With the long-awaited dawn of a new era of relations between the U.S. and Cuba, Grand Circle Foundation is proud to introduce a new 13-day journey revealing the sweep of this once-forbidden Caribbean island’s scenic landscapes, colonial charm, and cultural diversity. Witness the winding lanes of colonial gem Camaguey, the magic of Spanish-influenced Remedios—and the electricity of Havana, a vibrant city with a revolutionary past and a bright future. And immerse yourself in Cuban culture during stops at schools, homes, farms, and artist workshops—while dining in family-run paladares and casas particulares. Join us on this new People-to-People program and experience the wonders of Cuba on the brink of historic transformation.
After arriving in Miami today and transferring to your hotel, enjoy the night on your own. (Please note: No meals are included while you are in Miami).
Cuba - Lost in Time
Let the rhythms of Cuba captivate you in this music-driven video, highlighting everyday scenes from across the island.
This morning meet with members of your group for a Welcome Briefing and what to expect for your flight to Camaguey this afternoon. Upon arrival in Camaguey, we’ll clear Cuban Immigration and Customs and be met by our Cuban Trip Leader after exiting the airport terminal. Then, we’ll transfer to our hotel, where we’ll have a Welcome Briefing before checking in. Founded as a port town in 1514—and the sixth of Cuba’s original seven villas—within 14 years Camaguey was moved inland. The labyrinthine streets and narrow squares were originally meant to confuse marauding pirates (the notorious privateer Sir Henry Morgan once sacked Camaguey), and during our stay, we’ll view the city’s lovely mix of colonial homes and plazas in its well-preserved historical center, which is a UNESCO World Heritage Site.
We’ll enjoy a brief orientation walk of the area before dining together at Meson del Principe, one of the many small family-run restaurants known as paladares that feature authentic home cooking in an intimate setting.
After breakfast, we’ll take advantage of the local transport—bici-taxis—to help us better navigate the twisting lanes of Camaguey, making several stops on our Cuban version of bicycle rickshaws to mingle with locals at markets and shops. And since Camaguey is home to one of Cuba’s most vibrant artistic and cultural scenes, we’ll make several stops at local galleries and studios to admire the artistic works of this “city of tinajones,” the famous large red pots found outside homes, which are a symbol of the city. Our discoveries include the life-like bronze sculptures by Cuban artist Martha Jiménez featuring locals at work and rest, and a visit to the remarkable leather-sculpted works of an artist known as “Pepe.” And after witnessing the elegant colonial beauty of Plaza San Juan de Dios, we’ll also visit the workshop of two noted local artists—Magdiel and Eduardo Rosales. Then, we’ll have a short break, and have lunch in a local restaurant.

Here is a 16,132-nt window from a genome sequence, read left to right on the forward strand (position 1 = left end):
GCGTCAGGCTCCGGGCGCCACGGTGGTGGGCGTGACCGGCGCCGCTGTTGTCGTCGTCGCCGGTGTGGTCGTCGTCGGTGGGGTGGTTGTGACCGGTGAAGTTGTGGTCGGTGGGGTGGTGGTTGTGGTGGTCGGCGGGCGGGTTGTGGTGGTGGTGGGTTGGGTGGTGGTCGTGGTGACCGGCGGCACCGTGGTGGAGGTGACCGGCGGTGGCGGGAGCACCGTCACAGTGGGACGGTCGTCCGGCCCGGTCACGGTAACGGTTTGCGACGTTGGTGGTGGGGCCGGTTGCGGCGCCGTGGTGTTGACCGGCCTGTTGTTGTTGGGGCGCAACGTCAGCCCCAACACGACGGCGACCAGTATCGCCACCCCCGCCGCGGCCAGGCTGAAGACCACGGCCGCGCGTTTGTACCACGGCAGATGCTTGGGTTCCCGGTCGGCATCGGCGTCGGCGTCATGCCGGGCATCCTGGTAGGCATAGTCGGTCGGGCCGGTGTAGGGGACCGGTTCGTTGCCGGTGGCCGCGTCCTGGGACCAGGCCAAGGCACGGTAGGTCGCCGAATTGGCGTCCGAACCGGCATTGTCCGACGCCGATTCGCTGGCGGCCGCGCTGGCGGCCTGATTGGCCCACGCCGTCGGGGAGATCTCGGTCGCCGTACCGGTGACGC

This afternoon we’ll visit the Jose White Conservatory, a renowned historic music school on the outskirts of the city. Afterward, we’ll return to General Ignacio Agramonte Revolution Square in the city, and learn a little about the history of this square. Then, we’ll visit the home and studio of Joel Jover and his wife Ileana Sanchez, two of Cuba's most prodigious contemporary painters, located right off the square, before walking back to the hotel.
This evening, we’ll have a short drive to Restaurante Rocola Club (one of Cuba’s new wave of privately owned restaurants) in a suburb of Camaguey—located in the residential neighborhood of Puerto Principe, between the historic center of the city and Ignacio Agramonte International Airport.
We begin our day with a visit to the Casanova Pottery Studio, home of the prominent local artist Carlos Alberto Casanova, where we’ll have an opportunity to have a turn at the pottery wheel. We’ll return to the city center to visit the En Dedans Dance Company. En Dedans, a French term meaning “inward,” features dance movements in which the leg moves in a circular direction from back to front, and we’ll be treated to a private rehearsal of this unique merging of contemporary dance with neoclassical ballet. Then, we’ll journey outside the city to visit King Ranch, whose origins are in the famous Texas ranch of the same name. We’ll enjoy a private lunch at the ranch’s dining room, tour the grounds by horse-drawn cart, and witness a calf-roping demonstration while engaging with Cuban cowboys who have called this place home for generations. At the local village that services the ranch, we’ll visit a village home and stop by the small local store. Then, we’ll return to Camaguey, with dinner on your own this evening.